Canon EOS 4000D: How does this no-frills, entry-level camera perform in microscopy?
The EOS 4000D is Canon’s latest stripped-back entry-level DSLR, available at a super-low price of around EUR 270 (body only, no lens). In our review, we focused on the suitability of the EOS 4000D for use with a microscope. As we will see, the features that are important when it comes to the specific needs of microscopy are frequently different from those required for standard photography applications.
The EOS 4000D has an APS-C format sensor with a resolution of 18 megapixels. ISO sensitivity can be set between 100 and 12,800, which places the camera in the mid-range. For microscopy applications, the camera body is attached directly to the microscope via the LM microscope adapter. As a rule, high-quality laboratory and research microscopes have a dedicated photo tube that is designed for attaching cameras. At 485 grams, the camera body of the EOS 4000D weighs the same as that of the 1300D and is thus also very well suited for mounting to an eyepiece tube. With the 4000D attached to the photo tube of a stereomicroscope in combination with our LM widefield adapter, we took this colourful picture of a thistle:
The image above shows that the screen doesn’t tilt or swivel.
For scientific imaging – as is common practice in a photographer’s studio – the camera is controlled remotely from the computer. The Canon EOS Utility software, which is included for free with the camera, is a great tool for this. The images captured can be saved directly to the PC. The EOS 4000D also has built-in WiFi connectivity, which enables remote camera control from a mobile device (e.g. tablet or smartphone) using Canon’s free Camera Connect app, and an HDMI interface for delivering Full HD content to TVs or larger monitors.
In a bid to keep the price of the EOS 4000D down, Canon cut down some of the camera’s features – luckily, these are not very relevant when it comes to photomicrography:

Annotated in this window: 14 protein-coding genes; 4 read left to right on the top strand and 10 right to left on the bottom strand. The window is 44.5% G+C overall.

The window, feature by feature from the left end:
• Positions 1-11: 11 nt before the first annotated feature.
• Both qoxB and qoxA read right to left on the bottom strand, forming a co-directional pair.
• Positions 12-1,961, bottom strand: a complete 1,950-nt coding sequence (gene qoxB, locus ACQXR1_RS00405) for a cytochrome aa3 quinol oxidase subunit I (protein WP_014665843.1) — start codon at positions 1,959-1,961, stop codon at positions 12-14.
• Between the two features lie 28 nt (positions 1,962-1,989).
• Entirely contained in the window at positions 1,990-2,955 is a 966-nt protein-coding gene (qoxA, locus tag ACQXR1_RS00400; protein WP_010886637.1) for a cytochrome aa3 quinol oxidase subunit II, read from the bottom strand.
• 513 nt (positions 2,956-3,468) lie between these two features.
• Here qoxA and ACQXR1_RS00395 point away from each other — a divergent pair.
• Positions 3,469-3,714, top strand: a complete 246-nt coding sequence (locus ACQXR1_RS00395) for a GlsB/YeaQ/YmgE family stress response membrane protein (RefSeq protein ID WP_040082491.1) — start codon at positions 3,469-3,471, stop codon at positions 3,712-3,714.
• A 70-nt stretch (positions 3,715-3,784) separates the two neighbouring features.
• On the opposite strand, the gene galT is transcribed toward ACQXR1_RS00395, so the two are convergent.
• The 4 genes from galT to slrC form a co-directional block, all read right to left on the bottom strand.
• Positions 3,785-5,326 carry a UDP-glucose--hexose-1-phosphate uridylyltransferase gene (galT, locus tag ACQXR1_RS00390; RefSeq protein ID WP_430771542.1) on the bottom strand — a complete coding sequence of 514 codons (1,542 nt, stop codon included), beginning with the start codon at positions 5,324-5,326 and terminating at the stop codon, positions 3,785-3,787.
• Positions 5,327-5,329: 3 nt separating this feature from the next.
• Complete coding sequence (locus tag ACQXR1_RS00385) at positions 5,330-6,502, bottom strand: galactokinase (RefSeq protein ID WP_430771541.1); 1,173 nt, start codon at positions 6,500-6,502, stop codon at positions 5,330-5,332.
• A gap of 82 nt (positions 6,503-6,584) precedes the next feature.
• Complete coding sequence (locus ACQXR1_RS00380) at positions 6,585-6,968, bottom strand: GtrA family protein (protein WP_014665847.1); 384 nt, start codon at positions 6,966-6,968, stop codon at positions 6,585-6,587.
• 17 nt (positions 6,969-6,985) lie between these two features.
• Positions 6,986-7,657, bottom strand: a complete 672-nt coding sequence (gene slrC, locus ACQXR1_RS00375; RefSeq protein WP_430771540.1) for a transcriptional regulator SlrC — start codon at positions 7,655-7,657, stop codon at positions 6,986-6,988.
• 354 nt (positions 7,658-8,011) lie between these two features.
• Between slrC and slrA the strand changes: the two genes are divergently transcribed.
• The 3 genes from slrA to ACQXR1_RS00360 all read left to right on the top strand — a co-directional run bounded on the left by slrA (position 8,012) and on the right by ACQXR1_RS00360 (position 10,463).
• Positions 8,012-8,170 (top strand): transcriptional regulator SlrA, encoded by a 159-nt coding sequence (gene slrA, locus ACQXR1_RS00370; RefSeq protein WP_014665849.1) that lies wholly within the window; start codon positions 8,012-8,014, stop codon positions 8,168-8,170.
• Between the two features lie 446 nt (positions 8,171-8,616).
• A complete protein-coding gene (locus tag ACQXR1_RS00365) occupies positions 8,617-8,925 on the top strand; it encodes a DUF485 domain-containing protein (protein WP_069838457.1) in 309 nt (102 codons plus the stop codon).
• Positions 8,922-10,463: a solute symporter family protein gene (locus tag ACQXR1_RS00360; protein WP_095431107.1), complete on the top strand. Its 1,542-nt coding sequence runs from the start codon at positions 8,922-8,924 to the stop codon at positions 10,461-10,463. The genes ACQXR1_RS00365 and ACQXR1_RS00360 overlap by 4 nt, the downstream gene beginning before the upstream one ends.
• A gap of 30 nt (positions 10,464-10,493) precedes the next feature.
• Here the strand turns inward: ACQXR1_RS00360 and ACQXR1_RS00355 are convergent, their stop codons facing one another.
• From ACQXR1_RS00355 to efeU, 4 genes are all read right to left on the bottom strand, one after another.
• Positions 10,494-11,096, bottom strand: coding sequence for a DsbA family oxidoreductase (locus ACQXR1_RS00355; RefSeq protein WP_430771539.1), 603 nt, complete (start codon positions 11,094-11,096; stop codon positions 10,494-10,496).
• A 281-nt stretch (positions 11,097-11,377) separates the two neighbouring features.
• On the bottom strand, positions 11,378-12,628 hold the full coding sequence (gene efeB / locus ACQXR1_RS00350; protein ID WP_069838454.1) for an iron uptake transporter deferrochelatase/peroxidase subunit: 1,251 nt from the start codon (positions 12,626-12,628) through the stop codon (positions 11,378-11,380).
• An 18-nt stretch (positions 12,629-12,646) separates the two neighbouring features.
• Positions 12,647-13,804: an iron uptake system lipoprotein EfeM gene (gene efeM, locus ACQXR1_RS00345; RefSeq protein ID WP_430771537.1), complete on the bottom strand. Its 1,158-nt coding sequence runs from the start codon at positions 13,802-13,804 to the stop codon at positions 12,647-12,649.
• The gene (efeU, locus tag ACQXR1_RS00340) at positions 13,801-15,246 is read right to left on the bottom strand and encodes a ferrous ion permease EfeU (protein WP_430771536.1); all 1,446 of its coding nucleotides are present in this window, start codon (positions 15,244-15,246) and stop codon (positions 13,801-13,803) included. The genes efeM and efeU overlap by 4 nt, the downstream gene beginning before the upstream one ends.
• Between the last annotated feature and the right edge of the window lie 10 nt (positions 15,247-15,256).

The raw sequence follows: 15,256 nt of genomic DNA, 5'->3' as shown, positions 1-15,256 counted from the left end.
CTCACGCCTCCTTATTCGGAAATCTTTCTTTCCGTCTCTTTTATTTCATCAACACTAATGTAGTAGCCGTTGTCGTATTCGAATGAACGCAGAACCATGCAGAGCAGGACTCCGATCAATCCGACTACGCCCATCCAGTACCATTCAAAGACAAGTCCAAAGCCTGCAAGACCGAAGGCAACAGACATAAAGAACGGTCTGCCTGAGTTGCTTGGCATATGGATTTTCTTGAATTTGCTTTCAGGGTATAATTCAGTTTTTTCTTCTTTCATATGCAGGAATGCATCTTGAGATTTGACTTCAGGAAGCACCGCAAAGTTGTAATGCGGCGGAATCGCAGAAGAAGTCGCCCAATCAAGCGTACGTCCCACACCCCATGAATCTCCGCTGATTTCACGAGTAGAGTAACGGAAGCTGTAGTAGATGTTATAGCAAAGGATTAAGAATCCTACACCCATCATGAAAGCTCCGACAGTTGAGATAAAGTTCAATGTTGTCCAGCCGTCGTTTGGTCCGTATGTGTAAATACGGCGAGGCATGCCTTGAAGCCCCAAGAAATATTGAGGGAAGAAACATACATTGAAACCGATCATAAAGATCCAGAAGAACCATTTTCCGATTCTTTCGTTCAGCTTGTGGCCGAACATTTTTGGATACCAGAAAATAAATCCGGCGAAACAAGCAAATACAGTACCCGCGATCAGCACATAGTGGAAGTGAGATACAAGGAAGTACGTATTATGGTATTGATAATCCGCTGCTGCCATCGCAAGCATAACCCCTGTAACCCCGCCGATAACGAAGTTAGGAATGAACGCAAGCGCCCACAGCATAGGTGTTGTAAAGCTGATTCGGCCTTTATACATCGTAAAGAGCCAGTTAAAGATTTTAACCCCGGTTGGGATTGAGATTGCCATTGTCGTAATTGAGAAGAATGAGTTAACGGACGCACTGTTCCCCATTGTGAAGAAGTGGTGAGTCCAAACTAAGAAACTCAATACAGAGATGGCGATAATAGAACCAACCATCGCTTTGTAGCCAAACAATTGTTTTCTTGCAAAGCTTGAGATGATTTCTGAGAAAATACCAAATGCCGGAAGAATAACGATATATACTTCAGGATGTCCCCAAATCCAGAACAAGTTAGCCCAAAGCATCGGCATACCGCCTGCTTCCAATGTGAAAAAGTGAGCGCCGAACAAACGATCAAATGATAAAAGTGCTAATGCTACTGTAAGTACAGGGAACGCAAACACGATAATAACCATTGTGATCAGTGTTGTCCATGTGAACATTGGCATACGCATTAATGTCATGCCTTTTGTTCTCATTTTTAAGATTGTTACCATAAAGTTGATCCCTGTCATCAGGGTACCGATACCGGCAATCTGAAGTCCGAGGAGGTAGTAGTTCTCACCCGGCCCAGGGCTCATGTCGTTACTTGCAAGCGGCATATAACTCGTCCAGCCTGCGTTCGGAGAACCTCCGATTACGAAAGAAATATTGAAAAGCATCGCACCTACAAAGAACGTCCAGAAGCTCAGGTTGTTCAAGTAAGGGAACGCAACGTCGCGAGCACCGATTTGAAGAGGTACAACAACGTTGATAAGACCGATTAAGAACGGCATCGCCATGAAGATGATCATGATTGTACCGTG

- Plastic lens mount: The lens mount of the EOS 4000D is made of plastic rather than metal – something that hasn’t been seen in years. As the camera is mounted to the microscope and is unlikely to be removed very often, the lens mount won’t be subjected to a lot of stress, and therefore this potential weak spot is irrelevant for us
- Autofocus: As the micrometer screw is used to focus the image when taking pictures through the microscope, the camera’s autofocus is not used at all. Therefore, the 4000D’s slow autofocus for Live View and movies is not a big issue for us.
- Continuous shooting: At three frames per second, the EOS 4000D’s continuous shooting performance is pretty minimal. Continuous shooting is an important feature in many applications, but for photomicrography, a shooting rate of 3fps in full resolution is perfectly adequate.
- On/off switch/mode dial: The EOS 4000D has also done away with a dedicated on/off switch – instead, there’s an “off” setting on the mode dial, which is very easy to use.
- Sensor resolution: The relatively modest pixel count of 18 MP is perfectly adequate for most applications, since in photomicrography, the quality of the microscope/the microscope lenses is more important than the resolution of the camera sensor.
- Fixed screen: A screen with tilt and swivel capabilities is generally a highly useful feature. However, the screen is not used very much when the camera is operated in a stationary position with Canon’s refined EOS Utility software, and therefore, the fact that that the screen of the 4000D doesn’t tilt or swivel and also its small size (display diagonal of 6.8 cm) is not a major issue.
The camera body is made from polycarbonate (plastic) and partially finished with rubber. However, since the camera – unlike when used for outdoor applications – is not exposed to external forces and not subjected to much stress when operated in a stationary setting, this is also not a really big deal for us.
The EOS 4000D comes with the same battery as the EOS 1300D. To save battery life, modern cameras usually have an “auto power off” function. Luckily, this can be disabled through the menu of the EOS 4000D, because it would be extremely annoying (for example during continuous shooting) if the camera were to power down automatically after a certain amount of time (max. 30 minutes). For cameras being used in stationary mode on a microscope, we generally recommend an AC adapter that provides a constant supply of power to the camera.
Conclusion: The Canon EOS 4000D is a basic camera with a great price/performance ratio. The image quality it delivers is adequate for many standard applications in microscopy. In addition, it can be controlled remotely from the PC/Mac and from a smartphone/tablet with the Canon Camera Connect app.